Enter Kaitlin

November 12, 2012

For a while now it has been obvious that Grasshopper is badly in need of a decent help file. Several documents exist written by various people that function as introductions or textbooks and of course the public forum is generally quite good at answering basic questions within a couple of hours. This is not however sufficient. A proper off-line help file that can be easily searched and cross-referenced is as important a feature of an application as a good user-interface. This help file would ideally contain general as well as specific information, i.e. it needs to talk about what specific components do as well as underlying theories and concepts and it will also need an extensive glossary. I feel I’m the wrong person to write this help file though, for two reasons:

  1. I could be writing code instead of documentation. There’s a lot to be done and I really don’t want to retard development by months -if not years- by committing myself to this parallel project.
  2. It is difficult for me to empathise with those who would need the help file the most. Of all living creatures on this planet I know the most about Grasshopper, but that doesn’t mean I’m therefore the most suitable to explain it. I easily over-estimate prior knowledge and I too often use jargon.

Enter Kaitlin. Linguistics major, Linux head, professional proof-reader and Rhino+Grasshopper newbie. She has agreed to take on the gargantuan (and probably never ending) task of writing the Grasshopper user documentation. We’re going to develop a brand new help system together (more about that later) which she will then gradually populate with high quality content.

A to B [Trains]

November 2, 2012

Second installment in this series about travelling. Growing up in The Netherlands, it never occurred to me that people would travel within the same country by plane. Of course this is commonplace in the US, and maybe even in larger European countries, but it would be silly indeed to travel even between the furthest two Dutch cities by air, as the time you’d have to stand in line in the terminal would be about the same as it would take you to drive or ride there. Cities in Holland are so close together in fact, that from the top floor of the old Architecture Faculty* of the TUDelft you could see the The Hague city centre to the north and the Rotterdam city centre to the south well enough to distinguish individual building details. Travelling back home to my parents over the weekends would take me two hours on good days, and that involved crossing half the country. Trains are the go to answer for travel —from anywhere to anywhere— in Holland.

It wasn’t until I got thoroughly grossed out by air travel that I started looking into alternatives to long distance travelling, and unfortunately there aren’t that many options out there. I don’t own a car —or, indeed, a driver’s license— and buses disagree with my long legs. Zeppelins explode, ships sink and horses become unmanageable at the first sign of werewolves.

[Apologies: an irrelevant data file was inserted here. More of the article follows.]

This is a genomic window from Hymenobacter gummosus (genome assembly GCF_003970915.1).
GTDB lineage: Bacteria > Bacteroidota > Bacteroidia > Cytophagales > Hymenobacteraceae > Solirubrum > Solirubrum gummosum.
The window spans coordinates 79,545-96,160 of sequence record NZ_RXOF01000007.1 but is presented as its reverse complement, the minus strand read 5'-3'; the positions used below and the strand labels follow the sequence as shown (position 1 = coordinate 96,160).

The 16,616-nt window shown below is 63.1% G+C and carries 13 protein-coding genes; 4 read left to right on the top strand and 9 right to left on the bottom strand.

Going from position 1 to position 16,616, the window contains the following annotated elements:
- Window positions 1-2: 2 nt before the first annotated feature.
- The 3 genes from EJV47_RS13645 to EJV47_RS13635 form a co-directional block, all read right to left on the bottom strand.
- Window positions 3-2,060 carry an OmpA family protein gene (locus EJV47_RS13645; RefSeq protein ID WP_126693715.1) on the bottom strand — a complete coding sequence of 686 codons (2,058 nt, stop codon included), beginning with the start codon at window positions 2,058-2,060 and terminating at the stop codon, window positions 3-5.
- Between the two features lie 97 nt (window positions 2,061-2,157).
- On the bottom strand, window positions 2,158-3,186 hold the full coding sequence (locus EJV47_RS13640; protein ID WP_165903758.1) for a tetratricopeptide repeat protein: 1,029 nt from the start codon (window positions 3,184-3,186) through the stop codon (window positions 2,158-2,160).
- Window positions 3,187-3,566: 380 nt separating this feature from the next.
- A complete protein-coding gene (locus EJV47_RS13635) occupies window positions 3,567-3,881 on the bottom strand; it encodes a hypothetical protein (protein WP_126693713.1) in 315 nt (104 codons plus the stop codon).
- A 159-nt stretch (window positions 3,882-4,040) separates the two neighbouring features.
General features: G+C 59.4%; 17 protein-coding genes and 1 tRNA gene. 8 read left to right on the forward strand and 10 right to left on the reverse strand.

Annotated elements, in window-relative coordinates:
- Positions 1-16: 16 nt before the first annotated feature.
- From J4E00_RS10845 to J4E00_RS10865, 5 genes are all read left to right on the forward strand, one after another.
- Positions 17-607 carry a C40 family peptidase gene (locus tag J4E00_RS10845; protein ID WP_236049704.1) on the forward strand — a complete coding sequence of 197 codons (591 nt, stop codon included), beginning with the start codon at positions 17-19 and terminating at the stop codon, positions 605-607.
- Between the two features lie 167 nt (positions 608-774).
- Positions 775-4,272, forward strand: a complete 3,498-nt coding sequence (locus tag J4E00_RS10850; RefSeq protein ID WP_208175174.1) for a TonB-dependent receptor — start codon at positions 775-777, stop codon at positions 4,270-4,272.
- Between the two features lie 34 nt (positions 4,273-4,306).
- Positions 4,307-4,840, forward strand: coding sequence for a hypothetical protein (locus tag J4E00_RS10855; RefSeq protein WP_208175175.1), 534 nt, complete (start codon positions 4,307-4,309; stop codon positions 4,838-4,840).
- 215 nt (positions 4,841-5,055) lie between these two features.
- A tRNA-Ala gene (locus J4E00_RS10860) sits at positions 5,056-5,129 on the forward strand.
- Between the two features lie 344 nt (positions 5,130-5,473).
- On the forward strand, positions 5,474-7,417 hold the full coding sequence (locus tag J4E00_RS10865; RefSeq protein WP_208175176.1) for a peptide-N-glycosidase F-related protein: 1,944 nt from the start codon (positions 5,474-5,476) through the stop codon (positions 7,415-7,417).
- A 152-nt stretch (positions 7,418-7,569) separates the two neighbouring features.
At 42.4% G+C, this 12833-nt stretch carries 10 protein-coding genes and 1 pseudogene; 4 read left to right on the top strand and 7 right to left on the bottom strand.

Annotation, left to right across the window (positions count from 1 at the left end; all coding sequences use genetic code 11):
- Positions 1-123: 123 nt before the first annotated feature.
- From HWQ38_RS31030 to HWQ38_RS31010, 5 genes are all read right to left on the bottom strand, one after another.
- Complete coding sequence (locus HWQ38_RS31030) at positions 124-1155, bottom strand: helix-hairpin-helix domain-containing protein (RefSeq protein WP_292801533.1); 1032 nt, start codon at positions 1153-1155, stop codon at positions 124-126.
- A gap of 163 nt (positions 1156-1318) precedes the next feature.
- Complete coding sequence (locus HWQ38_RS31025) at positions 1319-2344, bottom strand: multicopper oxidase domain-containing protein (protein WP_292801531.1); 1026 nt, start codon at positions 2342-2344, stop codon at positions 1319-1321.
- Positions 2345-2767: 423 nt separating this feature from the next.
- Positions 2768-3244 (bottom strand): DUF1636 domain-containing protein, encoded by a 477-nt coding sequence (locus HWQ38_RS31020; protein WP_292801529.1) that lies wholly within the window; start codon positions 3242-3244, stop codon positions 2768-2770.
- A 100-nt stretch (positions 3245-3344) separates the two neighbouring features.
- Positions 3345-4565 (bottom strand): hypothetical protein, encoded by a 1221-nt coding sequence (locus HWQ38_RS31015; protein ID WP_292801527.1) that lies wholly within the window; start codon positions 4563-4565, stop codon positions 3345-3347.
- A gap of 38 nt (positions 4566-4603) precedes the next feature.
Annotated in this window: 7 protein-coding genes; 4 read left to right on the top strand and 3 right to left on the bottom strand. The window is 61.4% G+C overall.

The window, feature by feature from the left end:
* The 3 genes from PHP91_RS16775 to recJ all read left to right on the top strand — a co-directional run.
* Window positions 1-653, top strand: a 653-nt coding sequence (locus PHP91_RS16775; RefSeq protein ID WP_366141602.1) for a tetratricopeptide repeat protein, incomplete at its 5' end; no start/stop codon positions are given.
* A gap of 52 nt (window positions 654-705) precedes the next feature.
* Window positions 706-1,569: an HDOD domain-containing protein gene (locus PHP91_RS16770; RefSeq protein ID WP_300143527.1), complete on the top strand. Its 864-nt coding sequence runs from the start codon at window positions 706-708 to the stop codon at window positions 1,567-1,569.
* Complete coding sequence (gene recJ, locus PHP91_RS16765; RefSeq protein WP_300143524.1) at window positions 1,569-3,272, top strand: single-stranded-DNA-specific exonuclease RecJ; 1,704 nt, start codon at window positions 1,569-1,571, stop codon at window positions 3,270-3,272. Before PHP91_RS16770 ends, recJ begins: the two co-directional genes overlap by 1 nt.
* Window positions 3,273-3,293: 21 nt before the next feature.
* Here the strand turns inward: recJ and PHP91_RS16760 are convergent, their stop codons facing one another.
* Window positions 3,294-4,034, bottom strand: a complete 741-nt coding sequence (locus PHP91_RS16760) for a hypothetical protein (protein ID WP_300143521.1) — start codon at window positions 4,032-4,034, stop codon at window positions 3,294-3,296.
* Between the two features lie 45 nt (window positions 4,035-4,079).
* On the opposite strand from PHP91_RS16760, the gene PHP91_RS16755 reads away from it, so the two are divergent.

Trains however seem to deliver on every front; you can walk around while the train moves, you can buy tickets with a minimum amount of fuss, they get you right into the centre of towns (f*ck you Ryan Air!), some trains manage a very respectable average speed, you can open the windows and you can show up literally one minute prior to departure. There are however some suggestions I’d like to make to improve the whole train experience, especially concerning long distance trips:

  • Provide lockers or some other way for passengers to securely store their luggage.
  • Clean the outside windows so I can actually see through them.
  • Provide ways to switch off or dim the lights inside the train so the windows don’t act like mirrors at night.
  • Make sure the breaks run smoothly, the screeching is often unbearable when standing on the platform and the uneven acceleration/deceleration is disturbing on the inside.
  • Announce every stop 2~5 minutes in advance so people have enough time to get dressed and gather their belongings yet they aren’t compelled to do so half an hour too soon.
  • Invent some better toilets for heaven’s sake.
  • Drink and snack vending machines in every car.

My best personal train story involves a summer holiday trip from Italy back home (Firenze → Wien). I had booked the train well in advance via trenitalia.it which at the time only allowed me to  book in Italian. I had no idea what exactly it was that I booked for me + girlfriend and we were getting worried while standing on the fully crowded platform after spending a day walking around Florence in the blistering summer heat. We were tired, sweaty, hurting and dehydrated and not looking forward to spending a long night in a cabin with two crying babies. As it turned out though I managed to book us into the honeymoon suite (which went some way towards explaining the ticket price), which had a large two person bed with a large square window from which you can admire the Alps and a personal bathroom + shower. Granted, it was a very (very) small shower and water only came out while pressing a button, but it is more than enough to make you feel a hundred times better.

If we ever meet in person you can ask me to tell you my most embarrassing train story, but that is not for public consumption.

* Now sadly burned down through no fault of mine.